• students taking GCSEs in English literature, history, ancient history and geography will not need to cover the usual range of content in the exams – the exam boards have published information on their websites on how this will work for each of their specifications in these subjects. Students taking GCSEs in all other subjects will be given advance information about the focus of the content of the exams to support their revision
  • students taking AS and A levels will be given advance information about the focus of the content of the exams to support their revision
  • students taking GCSE mathematics will be given in their exams copies of formulae they would in other years have to memorise
  • students taking GCSE physics and combined science will be given in their exams a sheet covering all the equations they might need to apply in the exams

Further information on these arrangements for examinations can be found here and for non-exam assessments (such as practical components of an exam syllabus or fieldwork) can be found here.

Although the government expects that exams will take place as normal this year schools are required to have a contingency plan n case this is not possible to allow students to be awarded Teacher Assessed Grades (TAGs). It is recommended that, in order toe ensure that schools have sufficient evidence on which to base TAGs students should be assessed under exam-like conditions where ever possible throughout the year. Guidance on examinations 2022 and contingency arrangements can be found here.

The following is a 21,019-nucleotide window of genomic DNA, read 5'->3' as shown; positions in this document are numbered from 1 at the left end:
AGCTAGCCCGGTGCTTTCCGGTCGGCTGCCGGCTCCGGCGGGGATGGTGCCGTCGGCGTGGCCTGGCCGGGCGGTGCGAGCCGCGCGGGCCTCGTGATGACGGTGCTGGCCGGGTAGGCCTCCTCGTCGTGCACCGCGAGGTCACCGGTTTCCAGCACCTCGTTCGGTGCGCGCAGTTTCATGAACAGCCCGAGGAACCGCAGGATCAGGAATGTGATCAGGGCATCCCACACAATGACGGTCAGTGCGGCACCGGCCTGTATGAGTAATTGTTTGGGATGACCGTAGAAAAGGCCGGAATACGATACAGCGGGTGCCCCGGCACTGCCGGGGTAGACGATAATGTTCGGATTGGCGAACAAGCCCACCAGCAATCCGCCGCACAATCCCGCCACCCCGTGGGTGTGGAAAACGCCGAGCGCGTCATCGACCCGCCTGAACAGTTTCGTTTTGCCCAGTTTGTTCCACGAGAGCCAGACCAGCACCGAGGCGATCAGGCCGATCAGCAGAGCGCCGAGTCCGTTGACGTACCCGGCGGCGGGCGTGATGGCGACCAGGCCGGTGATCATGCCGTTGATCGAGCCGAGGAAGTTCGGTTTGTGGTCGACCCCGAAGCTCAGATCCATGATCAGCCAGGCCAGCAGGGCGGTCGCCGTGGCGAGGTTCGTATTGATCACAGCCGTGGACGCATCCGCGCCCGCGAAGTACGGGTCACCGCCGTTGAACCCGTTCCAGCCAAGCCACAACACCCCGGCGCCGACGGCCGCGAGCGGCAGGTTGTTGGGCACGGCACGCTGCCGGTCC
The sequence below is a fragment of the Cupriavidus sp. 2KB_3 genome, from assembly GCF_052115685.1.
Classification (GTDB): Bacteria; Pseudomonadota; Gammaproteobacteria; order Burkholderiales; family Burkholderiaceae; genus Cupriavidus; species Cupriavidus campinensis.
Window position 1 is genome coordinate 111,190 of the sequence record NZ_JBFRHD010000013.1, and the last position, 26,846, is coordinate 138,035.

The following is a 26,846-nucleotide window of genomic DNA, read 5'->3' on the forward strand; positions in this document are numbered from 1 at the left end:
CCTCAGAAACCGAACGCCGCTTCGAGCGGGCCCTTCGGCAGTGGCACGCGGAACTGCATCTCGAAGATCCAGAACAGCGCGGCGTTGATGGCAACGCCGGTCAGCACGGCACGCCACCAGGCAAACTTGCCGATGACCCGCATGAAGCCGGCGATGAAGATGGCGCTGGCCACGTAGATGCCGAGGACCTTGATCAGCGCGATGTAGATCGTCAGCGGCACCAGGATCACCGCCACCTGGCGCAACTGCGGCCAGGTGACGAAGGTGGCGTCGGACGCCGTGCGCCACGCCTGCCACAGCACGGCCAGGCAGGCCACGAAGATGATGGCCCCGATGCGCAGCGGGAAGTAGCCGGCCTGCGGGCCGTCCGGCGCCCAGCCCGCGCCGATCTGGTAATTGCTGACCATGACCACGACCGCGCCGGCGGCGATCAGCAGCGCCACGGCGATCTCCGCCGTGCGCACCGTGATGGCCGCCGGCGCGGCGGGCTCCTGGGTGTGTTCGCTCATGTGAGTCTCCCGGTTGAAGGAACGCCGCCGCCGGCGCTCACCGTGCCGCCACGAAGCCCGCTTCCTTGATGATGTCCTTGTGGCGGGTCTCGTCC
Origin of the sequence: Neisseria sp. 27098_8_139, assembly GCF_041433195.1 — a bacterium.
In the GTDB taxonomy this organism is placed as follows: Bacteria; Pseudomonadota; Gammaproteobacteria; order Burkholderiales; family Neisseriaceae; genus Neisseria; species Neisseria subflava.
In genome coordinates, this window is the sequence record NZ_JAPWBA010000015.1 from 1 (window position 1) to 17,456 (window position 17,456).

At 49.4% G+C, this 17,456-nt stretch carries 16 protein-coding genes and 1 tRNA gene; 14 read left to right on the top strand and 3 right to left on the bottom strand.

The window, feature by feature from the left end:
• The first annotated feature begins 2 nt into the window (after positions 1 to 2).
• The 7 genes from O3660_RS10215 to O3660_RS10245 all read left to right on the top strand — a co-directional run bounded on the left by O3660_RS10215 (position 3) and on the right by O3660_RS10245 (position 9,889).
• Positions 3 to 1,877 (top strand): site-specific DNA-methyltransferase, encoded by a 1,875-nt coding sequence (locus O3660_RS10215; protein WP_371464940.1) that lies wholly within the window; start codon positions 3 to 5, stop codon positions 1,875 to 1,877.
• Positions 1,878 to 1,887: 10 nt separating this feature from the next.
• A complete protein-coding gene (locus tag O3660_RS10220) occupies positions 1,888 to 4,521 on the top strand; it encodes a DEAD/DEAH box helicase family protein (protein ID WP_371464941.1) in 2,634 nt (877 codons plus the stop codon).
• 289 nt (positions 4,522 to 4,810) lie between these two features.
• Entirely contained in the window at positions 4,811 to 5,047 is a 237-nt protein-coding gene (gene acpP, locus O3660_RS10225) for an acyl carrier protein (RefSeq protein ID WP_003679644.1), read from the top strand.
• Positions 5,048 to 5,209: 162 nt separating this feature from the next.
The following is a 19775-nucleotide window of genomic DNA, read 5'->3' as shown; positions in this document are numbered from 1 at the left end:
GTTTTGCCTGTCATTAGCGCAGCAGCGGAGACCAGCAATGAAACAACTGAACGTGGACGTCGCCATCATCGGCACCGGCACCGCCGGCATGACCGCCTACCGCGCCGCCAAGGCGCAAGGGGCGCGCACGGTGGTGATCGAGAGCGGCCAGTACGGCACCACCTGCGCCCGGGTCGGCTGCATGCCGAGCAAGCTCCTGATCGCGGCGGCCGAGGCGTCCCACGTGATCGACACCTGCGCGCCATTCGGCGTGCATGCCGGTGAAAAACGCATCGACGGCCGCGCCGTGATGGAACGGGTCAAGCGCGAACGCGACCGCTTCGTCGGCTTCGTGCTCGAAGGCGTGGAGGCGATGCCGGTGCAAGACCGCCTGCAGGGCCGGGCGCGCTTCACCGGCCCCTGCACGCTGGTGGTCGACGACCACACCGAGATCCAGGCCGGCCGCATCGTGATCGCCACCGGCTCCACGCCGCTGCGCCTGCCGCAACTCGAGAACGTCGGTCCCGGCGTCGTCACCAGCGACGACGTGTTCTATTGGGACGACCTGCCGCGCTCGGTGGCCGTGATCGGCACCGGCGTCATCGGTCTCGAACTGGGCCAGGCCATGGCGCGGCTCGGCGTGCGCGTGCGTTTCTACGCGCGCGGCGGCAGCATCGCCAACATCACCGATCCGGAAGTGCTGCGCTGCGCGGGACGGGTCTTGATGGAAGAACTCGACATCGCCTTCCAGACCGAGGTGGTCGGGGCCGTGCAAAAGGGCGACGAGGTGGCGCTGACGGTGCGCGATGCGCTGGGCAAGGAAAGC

Face coverings

Face coverings are no longer advised for pupils, staff or visitors in classrooms or communal areas in schools. This applies to both primary and secondary schools.

COVID-19 Vaccinations

The Pfizer-BioNTech BNT162b2 vaccine for COVID-19 has ben approved for children aged 12 and over and the JCVI recommended that it is offered to all children in this age range.

Vaccination will often take place at school for children aged 12-16 years old. The government has issued guidance for schools on the roll-out of the vaccination programme which can be found here.

It is likely that most children will be offered the vaccine at the beginning of the Autumn term 2021.

Schools will have three primary roles which will be familiar to them from other vaccination programmes:

  • to provide information to their School Age Immunisation Service provider on which children on their roll are eligible for the vaccine
  • to share the information leaflet, consent form and invitation letter supplied by the SAIS team with parents and children
  • to provide the space within school, and the time away from the timetable, to enable vaccinations to take place